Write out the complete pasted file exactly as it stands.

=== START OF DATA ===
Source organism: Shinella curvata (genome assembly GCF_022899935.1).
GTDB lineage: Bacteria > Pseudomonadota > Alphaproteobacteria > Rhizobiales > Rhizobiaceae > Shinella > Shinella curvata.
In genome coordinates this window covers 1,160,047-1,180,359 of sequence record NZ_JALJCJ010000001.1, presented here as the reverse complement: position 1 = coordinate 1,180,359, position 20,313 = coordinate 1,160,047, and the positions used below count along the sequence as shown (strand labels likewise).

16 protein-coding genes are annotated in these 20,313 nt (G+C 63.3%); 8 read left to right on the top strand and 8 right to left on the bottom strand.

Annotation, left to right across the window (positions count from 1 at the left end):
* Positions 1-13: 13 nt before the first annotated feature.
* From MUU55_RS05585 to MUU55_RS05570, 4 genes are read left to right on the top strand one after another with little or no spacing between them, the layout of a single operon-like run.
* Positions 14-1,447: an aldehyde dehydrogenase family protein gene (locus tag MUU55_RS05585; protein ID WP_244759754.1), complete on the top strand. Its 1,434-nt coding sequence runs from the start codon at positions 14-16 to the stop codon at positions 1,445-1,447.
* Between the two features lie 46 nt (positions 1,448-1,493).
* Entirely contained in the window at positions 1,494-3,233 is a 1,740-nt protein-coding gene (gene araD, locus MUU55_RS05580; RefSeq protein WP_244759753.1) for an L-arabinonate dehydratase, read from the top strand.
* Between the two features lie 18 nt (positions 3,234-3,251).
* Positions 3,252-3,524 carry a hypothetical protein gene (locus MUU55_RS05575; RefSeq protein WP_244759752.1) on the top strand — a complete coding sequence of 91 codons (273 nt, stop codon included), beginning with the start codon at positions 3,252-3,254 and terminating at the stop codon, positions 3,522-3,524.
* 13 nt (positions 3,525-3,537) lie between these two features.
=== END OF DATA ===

Source organism: Shinella curvata (genome assembly GCF_022899935.1).
GTDB lineage: Bacteria > Pseudomonadota > Alphaproteobacteria > Rhizobiales > Rhizobiaceae > Shinella > Shinella curvata.
In genome coordinates this window covers 1,160,047-1,180,359 of sequence record NZ_JALJCJ010000001.1, presented here as the reverse complement: position 1 = coordinate 1,180,359, position 20,313 = coordinate 1,160,047, and the positions used below count along the sequence as shown (strand labels likewise).

16 protein-coding genes are annotated in these 20,313 nt (G+C 63.3%); 8 read left to right on the top strand and 8 right to left on the bottom strand.

Annotation, left to right across the window (positions count from 1 at the left end):
* Positions 1-13: 13 nt before the first annotated feature.
* From MUU55_RS05585 to MUU55_RS05570, 4 genes are read left to right on the top strand one after another with little or no spacing between them, the layout of a single operon-like run.
* Positions 14-1,447: an aldehyde dehydrogenase family protein gene (locus tag MUU55_RS05585; protein ID WP_244759754.1), complete on the top strand. Its 1,434-nt coding sequence runs from the start codon at positions 14-16 to the stop codon at positions 1,445-1,447.
* Between the two features lie 46 nt (positions 1,448-1,493).
* Entirely contained in the window at positions 1,494-3,233 is a 1,740-nt protein-coding gene (gene araD, locus MUU55_RS05580; RefSeq protein WP_244759753.1) for an L-arabinonate dehydratase, read from the top strand.
* Between the two features lie 18 nt (positions 3,234-3,251).
* Positions 3,252-3,524 carry a hypothetical protein gene (locus MUU55_RS05575; RefSeq protein WP_244759752.1) on the top strand — a complete coding sequence of 91 codons (273 nt, stop codon included), beginning with the start codon at positions 3,252-3,254 and terminating at the stop codon, positions 3,522-3,524.
* 13 nt (positions 3,525-3,537) lie between these two features.